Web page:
Gravity is inescapable. It forces water to seek the lowest possible point, which is your home’s foundation, basement, or crawl space. When 1? of rain falls on a 2,000 square foot roof, approximately 1,250 gallons of water pours from the roof. If the home has four downspouts, there are over 300 gallons of water dumping near the foundation in four different areas…. that’s a lot of water.
Your home’s wellbeing is dependent upon controlling water draining from the roof by diverting the water away from the foundation walls to prevent water penetration. You must take preventive and, in some cases, corrective measures, to keep water where it belongs – away from your home. Let’s focus on two strategies: ground water control and roof water control.
Surface water is water that is introduced to the soil when it rains. If not properly controlled, surface water may penetrate your home’s interior and create damage to the structure, interior surfaces, and personal belongings. Controlling surface water around your home is the most important step to ensuring a proper defense against water penetration. Regrettably, it’s almost always the most often overlooked strategy.
Most homeowners look at their pretty landscaping and pretty flowers and pretty green grass without considering the effects of landscaping on water control. When you’re landscaping, it’s not just important to make it attractive, but also consider the slope of the ground and any obstacles to water flowing away from the house. Flowerbeds close to the house can damage the home by holding water directly against the foundation walls.
Installing barriers (retaining walls, landscaping timbers, vertical plastic edging, stones) can exacerbate the problem because barriers don’t just hold flowers and mulch – barriers block drainage. Make sure downspouts extend beyond the barriers.
The term “grading” is simply a term to help describe surface elevation changes when compared to other areas around or near the house. Proper grading is when the grade or slope of the elevation slopes downward and away from the home at a rate of 1? per foot for the first 6? and then a continued slope for at least 10? from the foundation. A proper grade allows water to flow away from the home and foundation; an improper grade allows moisture to flow back towards the home and seep into the soil. With improper grade, rain saturates the soil, pressures the foundation, and eventually forces moisture through the foundation and into the basement or crawlspace. Although there are other strategies for keeping water out (drain tiles, damp proofing coatings, sub-slab drainage pump systems), grading is the easiest and most cost effective primary defense against water.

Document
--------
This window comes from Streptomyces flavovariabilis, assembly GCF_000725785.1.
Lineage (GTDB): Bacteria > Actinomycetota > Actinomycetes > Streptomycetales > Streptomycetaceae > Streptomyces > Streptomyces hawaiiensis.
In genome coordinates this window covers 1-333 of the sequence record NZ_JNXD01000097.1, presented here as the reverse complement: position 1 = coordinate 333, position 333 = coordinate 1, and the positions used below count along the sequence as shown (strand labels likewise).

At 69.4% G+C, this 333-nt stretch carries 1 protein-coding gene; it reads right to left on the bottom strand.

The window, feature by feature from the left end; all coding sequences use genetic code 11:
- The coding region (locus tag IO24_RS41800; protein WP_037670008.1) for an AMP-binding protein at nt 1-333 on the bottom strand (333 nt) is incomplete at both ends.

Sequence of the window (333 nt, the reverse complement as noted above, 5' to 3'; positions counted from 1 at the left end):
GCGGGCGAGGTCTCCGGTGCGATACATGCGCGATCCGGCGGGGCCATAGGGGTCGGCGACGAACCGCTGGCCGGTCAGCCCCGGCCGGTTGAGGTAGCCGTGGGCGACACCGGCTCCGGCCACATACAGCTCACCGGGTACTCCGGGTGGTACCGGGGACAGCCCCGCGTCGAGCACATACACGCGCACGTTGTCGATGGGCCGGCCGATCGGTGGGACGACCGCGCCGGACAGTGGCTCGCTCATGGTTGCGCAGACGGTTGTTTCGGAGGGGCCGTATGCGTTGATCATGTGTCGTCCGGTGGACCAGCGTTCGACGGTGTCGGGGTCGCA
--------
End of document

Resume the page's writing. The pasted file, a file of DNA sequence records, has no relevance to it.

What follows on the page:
Gutters and downspouts are inexpensive and simple ways to keep rainwater from dripping down and accumulating around the foundation and saturating the soil near the foundation. Unfortunately, most homeowners ignore gutters and downspouts. Gutters must be sloped or pitched to allow water to drain to the downspout area. Too little pitch and there’s not enough flow to remove debris in the gutter; too much pitch isn’t aesthetically pleasing. Generally speaking, an effective gutter slope is roughly ¼ inch drop for every 10? of gutter. Gutter runs in excess of 30? should have downspouts installed at each end, pitching the gutter from the center towards each downspout. Over time, gutters sag as attachment points loosen; this phenomenon allows water to stand in the gutter and concentrate debris in low areas, the weight of which makes gutter attachments even looser and creates more sagging until the gutter hangers or spikes fail completely. It is essential to clean the gutters regularly; check to make sure that hangers are tight to prevent sagging.
Downspouts collect water from gutters and divert water to the ground. Downspouts must terminate at least 3? from foundation walls. Problems occur when downspouts don’t direct water properly or where there is blockage directly in front of the downspout. If the turnpiece where the downspout meets the ground (90° or elbow) is missing, the downspout will direct all water straight down the foundation, erode the area, and pond water directly against the foundation.
Even with the best of water prevention intentions, heavy and prolonged rain episodes can push water into the basement or crawlspace. And unless you live in an area with near zero rain, ground water is almost always present, and water may well up under the slab during times of heavy sustained rainfall even when grading is proper and roof water is controlled. In addition to a sump pump, there are other ways to address ground water, including sub-slab drainage, and directing drainage lines to the exterior.
Controlling ground water in a crawlspace is a similar battle. Add a sump-pump or drainage system and if the crawlspace is dirt, cover the area with a vapor barrier (heavier weight plastic), which helps to prevent moisture from escaping into the crawlspace area. The vapor barrier won’t stop ground water from flowing into the crawlspace, but it helps to reduce humidity and acts as a deterrent to keep water vapor and dirt smell out of the crawlspace.
The challenge of water control is just like anything else in life – prevention is the best cure. If you properly employ simple and inexpensive water control methods – grading, gutters, and downspouts – you will greatly reduce your risk of long-term damage caused by water.